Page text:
Mainland egg shortage leads to rising prices in Hawaii - Hawaii News Now - KGMB and KHNL

Mainland egg shortage leads to rising prices in Hawaii

HONOLULU (HawaiiNewsNow) - A massive bird flu outbreak on the mainland is leading to rising egg prices in Hawaii. Many grocery stores in the islands are charging at least $4 for a dozen eggs.

Local restaurants are also worried about the disease devastating the poultry industry. Eggs 'n Things serves breakfast around the clock, cooking up roughly 12,000 eggs a day at its three Oahu restaurants.

"We are known for our eggs, omelets, pancakes as well so all of those items are pretty popular. Omelets are three egg omelets so they come out pretty nice and large," said Marshall Dang, manager of Eggs 'n Things.

The business uses eggs from local suppliers, but management is keeping track of problems on the mainland caused by the country's largest-ever avian flu outbreak. More than 47 million birds have been affected, according to the latest figures from the USDA. The price of a dozen large Grade A eggs is expected to hit a record high this year.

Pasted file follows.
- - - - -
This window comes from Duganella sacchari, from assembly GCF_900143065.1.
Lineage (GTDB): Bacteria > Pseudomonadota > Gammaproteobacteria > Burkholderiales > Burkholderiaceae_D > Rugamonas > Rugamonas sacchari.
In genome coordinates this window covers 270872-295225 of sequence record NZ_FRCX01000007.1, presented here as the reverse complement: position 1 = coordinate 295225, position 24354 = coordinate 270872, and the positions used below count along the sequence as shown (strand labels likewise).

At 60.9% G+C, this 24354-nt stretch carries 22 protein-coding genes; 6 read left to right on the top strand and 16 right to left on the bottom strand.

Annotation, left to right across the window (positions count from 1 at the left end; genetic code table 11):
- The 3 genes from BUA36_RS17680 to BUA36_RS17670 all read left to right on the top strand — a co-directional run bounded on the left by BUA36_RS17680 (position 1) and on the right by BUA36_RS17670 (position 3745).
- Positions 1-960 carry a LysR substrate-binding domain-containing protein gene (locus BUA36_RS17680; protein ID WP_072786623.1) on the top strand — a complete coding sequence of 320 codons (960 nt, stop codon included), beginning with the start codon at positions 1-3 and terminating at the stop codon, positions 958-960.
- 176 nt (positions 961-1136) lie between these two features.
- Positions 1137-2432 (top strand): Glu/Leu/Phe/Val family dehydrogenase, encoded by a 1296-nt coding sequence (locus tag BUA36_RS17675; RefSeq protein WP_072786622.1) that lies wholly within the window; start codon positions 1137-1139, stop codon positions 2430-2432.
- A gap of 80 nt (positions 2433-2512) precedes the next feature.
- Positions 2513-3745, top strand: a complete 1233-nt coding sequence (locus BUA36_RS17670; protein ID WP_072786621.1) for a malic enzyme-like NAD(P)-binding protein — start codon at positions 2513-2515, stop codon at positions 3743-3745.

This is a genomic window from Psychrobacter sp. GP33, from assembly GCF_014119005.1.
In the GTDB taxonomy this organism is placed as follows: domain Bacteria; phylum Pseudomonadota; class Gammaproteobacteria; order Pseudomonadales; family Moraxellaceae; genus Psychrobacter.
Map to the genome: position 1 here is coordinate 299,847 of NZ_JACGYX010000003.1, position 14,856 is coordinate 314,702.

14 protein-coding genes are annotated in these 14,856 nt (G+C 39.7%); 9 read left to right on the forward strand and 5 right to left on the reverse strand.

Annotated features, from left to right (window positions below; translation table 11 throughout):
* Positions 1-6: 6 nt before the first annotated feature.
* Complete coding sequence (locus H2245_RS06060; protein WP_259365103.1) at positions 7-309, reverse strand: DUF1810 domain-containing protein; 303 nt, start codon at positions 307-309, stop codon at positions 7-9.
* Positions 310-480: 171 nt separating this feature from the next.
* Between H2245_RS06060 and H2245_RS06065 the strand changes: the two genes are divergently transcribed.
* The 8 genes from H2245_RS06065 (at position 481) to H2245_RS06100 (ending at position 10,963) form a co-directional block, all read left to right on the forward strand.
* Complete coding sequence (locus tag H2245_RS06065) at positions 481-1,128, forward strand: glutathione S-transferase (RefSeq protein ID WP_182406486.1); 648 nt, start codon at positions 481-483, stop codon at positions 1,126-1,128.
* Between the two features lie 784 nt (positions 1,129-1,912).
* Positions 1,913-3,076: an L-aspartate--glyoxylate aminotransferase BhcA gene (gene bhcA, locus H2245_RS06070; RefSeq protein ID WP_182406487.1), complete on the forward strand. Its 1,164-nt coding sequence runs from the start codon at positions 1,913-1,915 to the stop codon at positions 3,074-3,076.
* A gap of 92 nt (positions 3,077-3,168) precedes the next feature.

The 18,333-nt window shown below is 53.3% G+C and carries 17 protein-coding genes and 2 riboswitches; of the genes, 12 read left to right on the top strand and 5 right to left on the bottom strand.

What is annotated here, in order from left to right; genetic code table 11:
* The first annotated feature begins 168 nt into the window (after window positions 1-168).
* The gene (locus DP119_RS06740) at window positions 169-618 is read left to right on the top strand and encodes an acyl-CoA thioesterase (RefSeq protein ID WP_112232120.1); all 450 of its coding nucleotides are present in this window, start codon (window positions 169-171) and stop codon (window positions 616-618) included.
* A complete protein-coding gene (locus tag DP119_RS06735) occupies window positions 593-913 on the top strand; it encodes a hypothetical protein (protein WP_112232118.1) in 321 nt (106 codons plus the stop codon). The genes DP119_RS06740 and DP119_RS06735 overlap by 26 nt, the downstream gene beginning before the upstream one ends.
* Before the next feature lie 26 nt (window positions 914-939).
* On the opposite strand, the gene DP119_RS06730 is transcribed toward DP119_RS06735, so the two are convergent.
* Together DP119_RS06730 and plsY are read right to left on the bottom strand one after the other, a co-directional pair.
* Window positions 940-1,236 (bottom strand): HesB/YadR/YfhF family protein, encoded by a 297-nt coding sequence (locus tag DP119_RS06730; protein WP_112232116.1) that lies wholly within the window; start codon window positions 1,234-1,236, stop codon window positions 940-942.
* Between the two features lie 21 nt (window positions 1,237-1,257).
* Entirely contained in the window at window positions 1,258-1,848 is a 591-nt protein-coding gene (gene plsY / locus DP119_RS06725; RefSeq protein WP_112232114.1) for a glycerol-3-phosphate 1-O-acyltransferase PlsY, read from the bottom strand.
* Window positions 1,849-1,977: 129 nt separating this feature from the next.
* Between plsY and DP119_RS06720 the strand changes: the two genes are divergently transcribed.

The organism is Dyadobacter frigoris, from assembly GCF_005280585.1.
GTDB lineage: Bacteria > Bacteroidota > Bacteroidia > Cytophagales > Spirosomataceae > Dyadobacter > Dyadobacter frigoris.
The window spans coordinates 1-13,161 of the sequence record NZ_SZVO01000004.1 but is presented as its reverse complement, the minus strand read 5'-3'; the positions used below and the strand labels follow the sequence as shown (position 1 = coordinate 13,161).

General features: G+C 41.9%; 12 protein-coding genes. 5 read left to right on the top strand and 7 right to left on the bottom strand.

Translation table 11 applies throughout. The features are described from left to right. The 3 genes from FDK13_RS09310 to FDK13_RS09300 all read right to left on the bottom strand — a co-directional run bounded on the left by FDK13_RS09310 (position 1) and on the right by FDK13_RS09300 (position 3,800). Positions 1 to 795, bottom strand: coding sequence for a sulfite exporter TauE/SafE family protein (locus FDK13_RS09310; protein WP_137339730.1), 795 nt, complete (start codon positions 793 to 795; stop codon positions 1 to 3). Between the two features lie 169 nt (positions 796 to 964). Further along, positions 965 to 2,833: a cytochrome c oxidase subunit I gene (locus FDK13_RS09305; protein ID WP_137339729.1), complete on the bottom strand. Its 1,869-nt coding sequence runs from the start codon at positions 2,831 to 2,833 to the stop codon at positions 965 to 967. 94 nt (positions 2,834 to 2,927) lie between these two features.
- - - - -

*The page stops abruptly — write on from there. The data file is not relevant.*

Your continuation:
"We are aware of the shortage that is going on so it's of concern, but because we deal with local companies, we're doing the best that we can right now," said Dang.

Petersons' Upland Farm in Wahiawa is one of a few local suppliers on Oahu.

"We've had a lot of people coming because we were either the same or cheaper than the mainland now," said manager Sharon Peterson Cheape.

The farm relies on birds from the mainland to replace its aging hens. The business has already had some trouble bringing in new birds, and said it wouldn't be able to meet a huge surge in demand for local eggs.

"We personally would not be able to. I'm not even sure if the other local farms could keep up with the demand altogether, all of us," said Peterson Cheape.

With the future still fragile, those who rely on eggs hope they won't have to scramble for supplies.

"In the tradition of our previous owner, we're trying to maintain the same prices, reasonable prices for our guests. It may result in something like that in the future if it gets really bad," said Dang.

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